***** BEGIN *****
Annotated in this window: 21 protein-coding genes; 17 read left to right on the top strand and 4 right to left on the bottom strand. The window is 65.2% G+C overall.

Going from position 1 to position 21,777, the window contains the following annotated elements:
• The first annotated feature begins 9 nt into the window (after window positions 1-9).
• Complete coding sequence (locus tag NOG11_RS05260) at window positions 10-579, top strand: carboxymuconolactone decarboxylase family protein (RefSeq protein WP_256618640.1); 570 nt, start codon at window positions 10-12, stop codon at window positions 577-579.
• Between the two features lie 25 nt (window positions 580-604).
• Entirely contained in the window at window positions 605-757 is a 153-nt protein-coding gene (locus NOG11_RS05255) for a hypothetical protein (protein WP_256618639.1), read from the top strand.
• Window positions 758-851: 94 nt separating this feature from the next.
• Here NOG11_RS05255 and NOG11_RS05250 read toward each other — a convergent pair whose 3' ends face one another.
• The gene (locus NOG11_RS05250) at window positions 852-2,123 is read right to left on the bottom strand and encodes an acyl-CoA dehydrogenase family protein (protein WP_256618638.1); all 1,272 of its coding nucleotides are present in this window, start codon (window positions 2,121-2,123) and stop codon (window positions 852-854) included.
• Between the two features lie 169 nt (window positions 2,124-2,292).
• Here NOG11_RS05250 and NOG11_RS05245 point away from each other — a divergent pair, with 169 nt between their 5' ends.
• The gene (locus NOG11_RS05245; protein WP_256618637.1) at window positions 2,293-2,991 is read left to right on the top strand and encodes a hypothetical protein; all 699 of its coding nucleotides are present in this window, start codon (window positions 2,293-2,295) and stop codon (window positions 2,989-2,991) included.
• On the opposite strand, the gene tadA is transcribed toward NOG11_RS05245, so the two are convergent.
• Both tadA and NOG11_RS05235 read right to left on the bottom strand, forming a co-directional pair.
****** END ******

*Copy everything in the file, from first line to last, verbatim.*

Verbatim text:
Annotated in this window: 21 protein-coding genes; 17 read left to right on the top strand and 4 right to left on the bottom strand. The window is 65.2% G+C overall.

Going from position 1 to position 21,777, the window contains the following annotated elements:
• The first annotated feature begins 9 nt into the window (after window positions 1-9).
• Complete coding sequence (locus tag NOG11_RS05260) at window positions 10-579, top strand: carboxymuconolactone decarboxylase family protein (RefSeq protein WP_256618640.1); 570 nt, start codon at window positions 10-12, stop codon at window positions 577-579.
• Between the two features lie 25 nt (window positions 580-604).
• Entirely contained in the window at window positions 605-757 is a 153-nt protein-coding gene (locus NOG11_RS05255) for a hypothetical protein (protein WP_256618639.1), read from the top strand.
• Window positions 758-851: 94 nt separating this feature from the next.
• Here NOG11_RS05255 and NOG11_RS05250 read toward each other — a convergent pair whose 3' ends face one another.
• The gene (locus NOG11_RS05250) at window positions 852-2,123 is read right to left on the bottom strand and encodes an acyl-CoA dehydrogenase family protein (protein WP_256618638.1); all 1,272 of its coding nucleotides are present in this window, start codon (window positions 2,121-2,123) and stop codon (window positions 852-854) included.
• Between the two features lie 169 nt (window positions 2,124-2,292).
• Here NOG11_RS05250 and NOG11_RS05245 point away from each other — a divergent pair, with 169 nt between their 5' ends.
• The gene (locus NOG11_RS05245; protein WP_256618637.1) at window positions 2,293-2,991 is read left to right on the top strand and encodes a hypothetical protein; all 699 of its coding nucleotides are present in this window, start codon (window positions 2,293-2,295) and stop codon (window positions 2,989-2,991) included.
• On the opposite strand, the gene tadA is transcribed toward NOG11_RS05245, so the two are convergent.
• Both tadA and NOG11_RS05235 read right to left on the bottom strand, forming a co-directional pair.